Workers at Gonzaga University are transforming a grass soccer practice field into an estimated $16 million residence hall to hold 340 members of next year’s freshman class.
Work on the 102,000-square-foot structure, along Hamilton Street north of the Martin Centre, comes on the heels of the recently completed 195-unit, $11 million second phase of the Kennedy Apartments.
Like those residences, the new and as-yet-unnamed building will be a “hybrid” hall with a classroom, food and coffee shop and lounge and recreation areas, according to a university news release. Each floor will include an apartment for a resident assistant, chaplain or live-in faculty member.
News of the project follows Gonzaga’s admittance of another record freshman class: Figures released Tuesday show the current class has 1,103 students, compared with last year’s class of 1,031, according to the release.
The new dorms are part of a flurry of construction on the private school campus, which has a total enrollment of 7,229 including students in graduate programs and the law school.
Designed by Wolfe Architectural Group P.S., of Spokane, and built by Walker Construction, the new hall will offer 18,600 square feet of parking underneath a wood-framed structure. Gonzaga expects the construction to take about a year.
“Normally you would allow 15 to 18 months for a project of this size starting on a new site,” said Ken Sammons, Gonzaga’s director of plant and construction services. “We opted to take the crew that had just finished building Kennedy … and have them continue what they’ve been doing successfully for the last three years.”
Building to house homeless vets
Starting next month, 35 homeless veterans will have a place to live in the reopened Turner Building.
Renamed the Pioneer Victory House, the three-story structure, 925 W. Broadway Ave., is slated to provide furnished, single-room apartments and case-management services. The program is a partnership between Pioneer Human Services, of Seattle, and the Spokane Veterans Affairs Medical Center.
In recent years, the Spokane Veterans Affairs service area included roughly 3,600 homeless veterans. Of those, about 1,200 were “chronically homeless,” according to Volunteers of America literature.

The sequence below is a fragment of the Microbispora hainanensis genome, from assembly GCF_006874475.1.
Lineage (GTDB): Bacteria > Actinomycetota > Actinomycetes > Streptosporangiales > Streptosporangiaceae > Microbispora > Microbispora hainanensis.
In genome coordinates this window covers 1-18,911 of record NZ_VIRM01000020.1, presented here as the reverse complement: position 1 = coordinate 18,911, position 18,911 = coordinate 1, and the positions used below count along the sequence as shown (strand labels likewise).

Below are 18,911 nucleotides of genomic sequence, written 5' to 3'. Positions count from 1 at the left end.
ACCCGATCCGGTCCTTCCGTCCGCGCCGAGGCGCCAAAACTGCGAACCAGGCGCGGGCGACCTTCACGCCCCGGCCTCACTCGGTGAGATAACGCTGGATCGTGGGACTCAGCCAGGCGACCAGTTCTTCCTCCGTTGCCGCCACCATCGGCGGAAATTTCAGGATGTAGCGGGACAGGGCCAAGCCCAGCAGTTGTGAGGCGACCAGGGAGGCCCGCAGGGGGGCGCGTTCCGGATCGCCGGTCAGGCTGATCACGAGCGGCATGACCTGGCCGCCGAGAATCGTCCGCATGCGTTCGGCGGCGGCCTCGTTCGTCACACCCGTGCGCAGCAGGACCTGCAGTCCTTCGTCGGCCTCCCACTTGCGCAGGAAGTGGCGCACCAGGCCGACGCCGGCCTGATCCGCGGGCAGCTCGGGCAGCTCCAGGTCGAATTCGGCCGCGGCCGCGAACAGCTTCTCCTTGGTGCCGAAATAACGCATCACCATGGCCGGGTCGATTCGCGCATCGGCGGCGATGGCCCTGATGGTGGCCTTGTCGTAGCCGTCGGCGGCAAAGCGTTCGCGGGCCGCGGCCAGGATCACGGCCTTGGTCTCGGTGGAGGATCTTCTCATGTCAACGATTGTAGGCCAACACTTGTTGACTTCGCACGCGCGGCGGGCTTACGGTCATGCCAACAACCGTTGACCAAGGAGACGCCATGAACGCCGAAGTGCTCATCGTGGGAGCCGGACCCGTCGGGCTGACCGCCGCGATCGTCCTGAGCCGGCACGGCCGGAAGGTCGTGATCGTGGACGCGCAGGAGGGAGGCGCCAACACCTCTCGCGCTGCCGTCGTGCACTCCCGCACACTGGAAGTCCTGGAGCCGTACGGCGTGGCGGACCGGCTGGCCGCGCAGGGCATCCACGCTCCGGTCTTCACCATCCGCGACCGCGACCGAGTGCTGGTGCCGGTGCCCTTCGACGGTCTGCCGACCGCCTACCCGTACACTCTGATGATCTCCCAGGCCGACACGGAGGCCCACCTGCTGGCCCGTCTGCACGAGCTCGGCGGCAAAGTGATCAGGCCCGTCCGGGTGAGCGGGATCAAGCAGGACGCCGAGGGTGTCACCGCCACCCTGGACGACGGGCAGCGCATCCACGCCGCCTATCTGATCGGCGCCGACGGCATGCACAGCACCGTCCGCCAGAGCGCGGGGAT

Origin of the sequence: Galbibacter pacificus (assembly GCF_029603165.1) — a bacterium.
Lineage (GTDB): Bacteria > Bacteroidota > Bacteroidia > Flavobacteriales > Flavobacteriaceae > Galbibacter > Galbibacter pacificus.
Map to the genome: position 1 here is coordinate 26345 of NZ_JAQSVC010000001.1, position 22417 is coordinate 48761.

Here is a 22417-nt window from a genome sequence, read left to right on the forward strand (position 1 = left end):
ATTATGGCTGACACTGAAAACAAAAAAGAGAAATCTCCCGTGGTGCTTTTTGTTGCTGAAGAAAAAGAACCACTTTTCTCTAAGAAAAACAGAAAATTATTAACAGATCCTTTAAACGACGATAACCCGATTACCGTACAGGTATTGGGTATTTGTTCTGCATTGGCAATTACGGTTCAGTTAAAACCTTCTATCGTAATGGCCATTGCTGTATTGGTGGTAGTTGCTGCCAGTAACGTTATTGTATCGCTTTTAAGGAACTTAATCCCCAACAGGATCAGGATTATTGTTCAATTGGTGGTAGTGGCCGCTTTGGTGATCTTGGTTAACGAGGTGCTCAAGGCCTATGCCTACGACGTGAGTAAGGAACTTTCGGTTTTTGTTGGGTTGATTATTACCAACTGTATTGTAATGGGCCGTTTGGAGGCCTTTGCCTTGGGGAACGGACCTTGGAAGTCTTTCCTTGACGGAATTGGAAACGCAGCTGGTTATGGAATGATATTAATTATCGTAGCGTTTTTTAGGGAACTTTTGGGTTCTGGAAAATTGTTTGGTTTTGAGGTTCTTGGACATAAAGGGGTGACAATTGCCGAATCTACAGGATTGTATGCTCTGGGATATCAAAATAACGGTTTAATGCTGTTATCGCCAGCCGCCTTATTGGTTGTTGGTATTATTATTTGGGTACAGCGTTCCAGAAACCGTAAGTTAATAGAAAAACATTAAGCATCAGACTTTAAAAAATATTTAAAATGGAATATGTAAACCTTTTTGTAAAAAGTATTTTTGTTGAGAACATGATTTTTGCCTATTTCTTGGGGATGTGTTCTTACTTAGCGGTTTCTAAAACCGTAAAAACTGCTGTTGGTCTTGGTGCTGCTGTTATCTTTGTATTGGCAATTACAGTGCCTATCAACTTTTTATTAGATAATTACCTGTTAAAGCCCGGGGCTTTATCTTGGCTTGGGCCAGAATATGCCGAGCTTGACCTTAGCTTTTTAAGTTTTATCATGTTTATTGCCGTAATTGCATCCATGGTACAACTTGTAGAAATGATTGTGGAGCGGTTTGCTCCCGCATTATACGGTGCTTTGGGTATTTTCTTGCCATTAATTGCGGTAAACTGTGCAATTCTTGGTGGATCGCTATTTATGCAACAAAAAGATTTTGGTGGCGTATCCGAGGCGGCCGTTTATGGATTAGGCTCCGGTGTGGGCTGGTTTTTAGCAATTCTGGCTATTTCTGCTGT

The units have been empty for more than a year, following the expiration of a federal grant, said Cindy Algeo, executive director of the Spokane Low Income Housing Consortium. Spokane’s Housing Authority, Northeast Washington Housing Solutions, had considered purchasing the building following the loss of many low-income housing units to redevelopment last year; that deal never materialized.
“We know there’s a huge need in Spokane, so to help the homeless veterans is just a perfect match for us to extend our services,” said LorieAnn Larson, senior management associate for Pioneer.
Pioneer provides housing, treatment and employment opportunities to people overcoming problems such as mental health issues and criminal histories. It already has in-patient, re-entry and permanent housing facilities in Spokane.
The Department of Veterans Affairs already has identified most of the people who will be placed there, Larson said. “It’s going to be a really structured program,” she said.
Pioneer leases the building from local developer Mick McDowell.
Home show starts next week
From a gated, seniors-only community on the South Hill to Craftsman-style houses in North Spokane, 50 homes representing 35 of the region’s builders will be on display starting next week during this year’s Fall Festival of Homes.
Now in its fourth year, the festival is sponsored by the Spokane Home Builders Association. Builders undoubtedly hope the show will boost lagging sales. Only 541 new single-family homes have sold countywide through August of this year, compared with 826 for the same period in 2007, according to Spokane Association of Realtors data.
The free, scattered-site tour, runs Sept. 26-28 and Oct. 3-5. Homes are open 10 a.m. to 5 p.m. on show dates. For a list of homes, visit spokanefestivalofhomes.com.
Children’s store opens in Garland
A new children’s apparel boutique has opened in the Garland district.
Mockingbird offers clothing for infants and toddlers, toys and some eco-friendly and organic products, said sole employee Rebeccah Todd. The shop, 903 ½ W. Garland Ave., will have a grand opening on Sept. 26.
“A lot of the things that we carry, you can only find like online,” Todd said.
The store is owned by Laura Kelly, co-owner of Lolo Boutique, 319 W. Second Ave.
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sponsored According to two 2015 surveys, 62 percent of Americans do not have enough savings to handle an unexpected emergency, much less any long-term plans.